The Associated Press
GREENVILLE, Ohio - After spending seven months in Iraq and surviving an ambush, Army infantryman Matt Skidmore is soaking up a two-week vacation home in rural western Ohio.
A soft mattress, his mother's chicken and dumplings, and his 2-month-old son are making it hard for him to return. But Skidmore said the pain of going back will be softened because U.S. soldiers are doing a great deal of good in Iraq.
Skidmore, 22, a member of the 101st Airborne Division, is among the first of the troops deployed in Iraq to take part in the military's largest home-leave program since the Vietnam War.
"It's been great. Everybody back here is so supportive," Skidmore said.
The day Skidmore returned to Ohio, Oct. 3, he; his wife, Celeste; and their son Jaxson went to New Madison High School, where Skidmore's sister was a candidate to be queen of the school fair.
"I walked into the gym, and I was holding him. Everyone started cheering and clapping," Skidmore said. "Celeste looked at me, and she said, 'Matt, they're cheering for you.' I looked up and the whole side of the gym was giving me a standing ovation. It was pretty moving."
Skidmore, who has steely blue eyes and an easy smile, speaks softly and slowly. Searing temperatures and physical rigors of Iraq have melted 30 pounds from his 180-pound frame. Even though temperatures at home have been in the 70s, Skidmore dresses in jeans and a jacket as his body struggles to adjust.
When the Defense Department announced the leave program, some critics saw it as a tacit admission that the Iraqi deployment would last far longer than envisioned. Some veterans groups said that 15 days was just long enough to make soldiers miserable.
But many returning soldiers said they were grateful to escape the relentless heat of the Iraqi desert, to eat home-cooked meals and to reconnect with their families after nearly a year overseas.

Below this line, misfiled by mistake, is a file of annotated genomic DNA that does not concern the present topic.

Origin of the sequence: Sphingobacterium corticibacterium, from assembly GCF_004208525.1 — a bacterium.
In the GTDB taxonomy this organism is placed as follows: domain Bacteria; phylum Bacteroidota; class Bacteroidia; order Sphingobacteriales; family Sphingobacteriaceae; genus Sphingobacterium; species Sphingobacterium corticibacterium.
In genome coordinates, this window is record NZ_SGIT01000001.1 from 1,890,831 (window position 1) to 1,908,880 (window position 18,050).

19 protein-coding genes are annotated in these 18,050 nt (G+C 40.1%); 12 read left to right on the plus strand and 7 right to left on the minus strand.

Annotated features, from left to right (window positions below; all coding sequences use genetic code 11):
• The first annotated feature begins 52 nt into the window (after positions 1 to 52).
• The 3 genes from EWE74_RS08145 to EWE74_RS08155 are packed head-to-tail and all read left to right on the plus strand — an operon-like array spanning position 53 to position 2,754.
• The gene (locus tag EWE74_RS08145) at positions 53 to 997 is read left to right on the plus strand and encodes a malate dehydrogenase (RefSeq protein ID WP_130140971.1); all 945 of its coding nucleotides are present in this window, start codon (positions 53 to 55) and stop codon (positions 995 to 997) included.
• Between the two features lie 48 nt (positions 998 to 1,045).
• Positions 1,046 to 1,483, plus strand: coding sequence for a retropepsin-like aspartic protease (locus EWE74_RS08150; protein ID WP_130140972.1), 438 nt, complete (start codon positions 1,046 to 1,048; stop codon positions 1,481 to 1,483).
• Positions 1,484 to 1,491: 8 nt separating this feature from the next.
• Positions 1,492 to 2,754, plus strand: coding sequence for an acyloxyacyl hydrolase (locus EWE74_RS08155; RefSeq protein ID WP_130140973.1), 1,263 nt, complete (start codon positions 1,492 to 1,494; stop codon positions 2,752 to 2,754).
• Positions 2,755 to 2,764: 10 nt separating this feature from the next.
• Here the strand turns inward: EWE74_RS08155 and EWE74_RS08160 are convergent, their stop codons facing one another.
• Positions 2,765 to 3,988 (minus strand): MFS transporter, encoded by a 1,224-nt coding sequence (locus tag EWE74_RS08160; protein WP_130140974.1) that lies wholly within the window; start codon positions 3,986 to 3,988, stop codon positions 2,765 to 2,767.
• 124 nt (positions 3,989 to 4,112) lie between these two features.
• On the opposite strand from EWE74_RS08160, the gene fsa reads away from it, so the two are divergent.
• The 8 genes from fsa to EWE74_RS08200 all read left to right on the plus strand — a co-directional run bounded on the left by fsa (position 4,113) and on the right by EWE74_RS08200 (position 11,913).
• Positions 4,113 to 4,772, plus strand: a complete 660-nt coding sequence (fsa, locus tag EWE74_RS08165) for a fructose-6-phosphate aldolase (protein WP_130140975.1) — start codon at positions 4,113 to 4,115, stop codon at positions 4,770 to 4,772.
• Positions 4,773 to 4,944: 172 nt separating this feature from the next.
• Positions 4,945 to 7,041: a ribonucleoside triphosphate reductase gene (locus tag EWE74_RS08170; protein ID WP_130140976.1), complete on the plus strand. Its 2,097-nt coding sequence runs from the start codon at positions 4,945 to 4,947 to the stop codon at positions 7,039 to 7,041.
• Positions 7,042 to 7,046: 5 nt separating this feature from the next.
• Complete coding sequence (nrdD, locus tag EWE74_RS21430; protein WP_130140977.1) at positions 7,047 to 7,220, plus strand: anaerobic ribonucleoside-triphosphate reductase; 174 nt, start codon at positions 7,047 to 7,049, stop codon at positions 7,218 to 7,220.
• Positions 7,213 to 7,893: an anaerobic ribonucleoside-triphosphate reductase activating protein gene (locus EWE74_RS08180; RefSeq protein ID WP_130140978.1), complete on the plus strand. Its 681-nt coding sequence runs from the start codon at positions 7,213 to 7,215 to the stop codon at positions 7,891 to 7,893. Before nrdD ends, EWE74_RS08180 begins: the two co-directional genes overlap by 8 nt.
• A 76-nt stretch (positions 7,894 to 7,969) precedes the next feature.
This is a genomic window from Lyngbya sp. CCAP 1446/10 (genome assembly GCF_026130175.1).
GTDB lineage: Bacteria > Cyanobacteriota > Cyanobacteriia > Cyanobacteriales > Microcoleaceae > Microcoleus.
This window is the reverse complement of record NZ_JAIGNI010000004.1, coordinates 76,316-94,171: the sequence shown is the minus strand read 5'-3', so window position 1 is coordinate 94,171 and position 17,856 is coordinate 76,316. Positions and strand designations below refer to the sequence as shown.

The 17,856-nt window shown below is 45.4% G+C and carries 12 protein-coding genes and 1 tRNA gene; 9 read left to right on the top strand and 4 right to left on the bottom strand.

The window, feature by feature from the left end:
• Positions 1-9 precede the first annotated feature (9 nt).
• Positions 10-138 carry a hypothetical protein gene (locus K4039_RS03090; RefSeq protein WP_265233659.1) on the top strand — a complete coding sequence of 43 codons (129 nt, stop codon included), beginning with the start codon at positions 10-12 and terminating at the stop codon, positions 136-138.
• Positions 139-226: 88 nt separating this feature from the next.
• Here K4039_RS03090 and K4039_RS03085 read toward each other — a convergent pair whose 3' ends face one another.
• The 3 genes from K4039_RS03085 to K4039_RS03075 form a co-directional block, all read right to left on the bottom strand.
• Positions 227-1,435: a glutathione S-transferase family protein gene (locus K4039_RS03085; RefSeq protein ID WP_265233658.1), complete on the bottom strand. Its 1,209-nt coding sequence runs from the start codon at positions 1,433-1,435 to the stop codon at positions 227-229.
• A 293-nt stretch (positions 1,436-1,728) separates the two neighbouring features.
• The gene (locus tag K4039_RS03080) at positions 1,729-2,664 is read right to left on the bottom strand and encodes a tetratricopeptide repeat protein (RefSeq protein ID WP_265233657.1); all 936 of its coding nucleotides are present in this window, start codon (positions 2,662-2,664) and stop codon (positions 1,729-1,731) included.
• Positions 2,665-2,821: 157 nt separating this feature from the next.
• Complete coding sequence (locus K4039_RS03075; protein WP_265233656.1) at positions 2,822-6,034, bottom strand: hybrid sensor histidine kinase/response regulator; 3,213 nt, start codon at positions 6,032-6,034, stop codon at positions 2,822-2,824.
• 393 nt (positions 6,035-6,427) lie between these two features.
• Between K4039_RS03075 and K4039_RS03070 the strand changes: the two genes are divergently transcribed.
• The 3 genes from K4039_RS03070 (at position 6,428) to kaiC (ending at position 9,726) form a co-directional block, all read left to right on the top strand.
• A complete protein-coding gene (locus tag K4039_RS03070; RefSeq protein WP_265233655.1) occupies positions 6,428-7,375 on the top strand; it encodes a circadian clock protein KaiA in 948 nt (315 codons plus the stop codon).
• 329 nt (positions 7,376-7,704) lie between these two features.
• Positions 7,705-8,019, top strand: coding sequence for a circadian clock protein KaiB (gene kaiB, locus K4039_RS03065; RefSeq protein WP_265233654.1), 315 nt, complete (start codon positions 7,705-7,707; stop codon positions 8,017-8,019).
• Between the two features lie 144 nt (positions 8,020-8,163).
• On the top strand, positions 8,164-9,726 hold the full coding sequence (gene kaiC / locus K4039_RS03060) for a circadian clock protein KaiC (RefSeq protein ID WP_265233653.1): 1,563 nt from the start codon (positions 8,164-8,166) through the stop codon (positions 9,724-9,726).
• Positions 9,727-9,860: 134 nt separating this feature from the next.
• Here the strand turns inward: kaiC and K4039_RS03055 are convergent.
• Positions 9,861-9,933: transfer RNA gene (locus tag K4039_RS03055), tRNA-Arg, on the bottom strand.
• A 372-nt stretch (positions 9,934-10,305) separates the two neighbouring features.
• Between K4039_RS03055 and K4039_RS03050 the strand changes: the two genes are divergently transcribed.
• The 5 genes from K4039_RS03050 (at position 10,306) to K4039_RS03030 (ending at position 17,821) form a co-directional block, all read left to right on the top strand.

Skidmore spent his first week of leave visiting family. On Friday, the couple took Jaxson to the doctor for a checkup. On Saturday, Skidmore's parents planned a fish fry at the family farm.
"I've really been looking forward to Mom's cooking - home cooking, the good stuff you can't get over there," Skidmore said.
Skidmore missed the birth of his son.
"I thought I was coming home to a little baby, and he's huge," Skidmore said. "I was really hoping I'd get to come home to see him born, but now is about the perfect time to be home."
Celeste, Skidmore's grade-school sweetheart, has a strong opinion on her husband's leave.
"It's definitely not long enough," she said.
Skidmore joined the Army in 1998 after graduating from New Madison High, where he played baseball and basketball. After a three-year stint in the Army, he re-enlisted. The terrorist attacks on New York and Washington had much to do with it.
"September 11th - that really put something into me," he said. "I wanted to stay in."
Skidmore deployed to Iraq in March, fought in the war and ended up near Mosul in northern Iraq. His unit patrols nearby villages, assesses their needs and then helps the villagers rebuild.
"The vast majority of the people over there want us there," he said. "They're so happy to see us every day."
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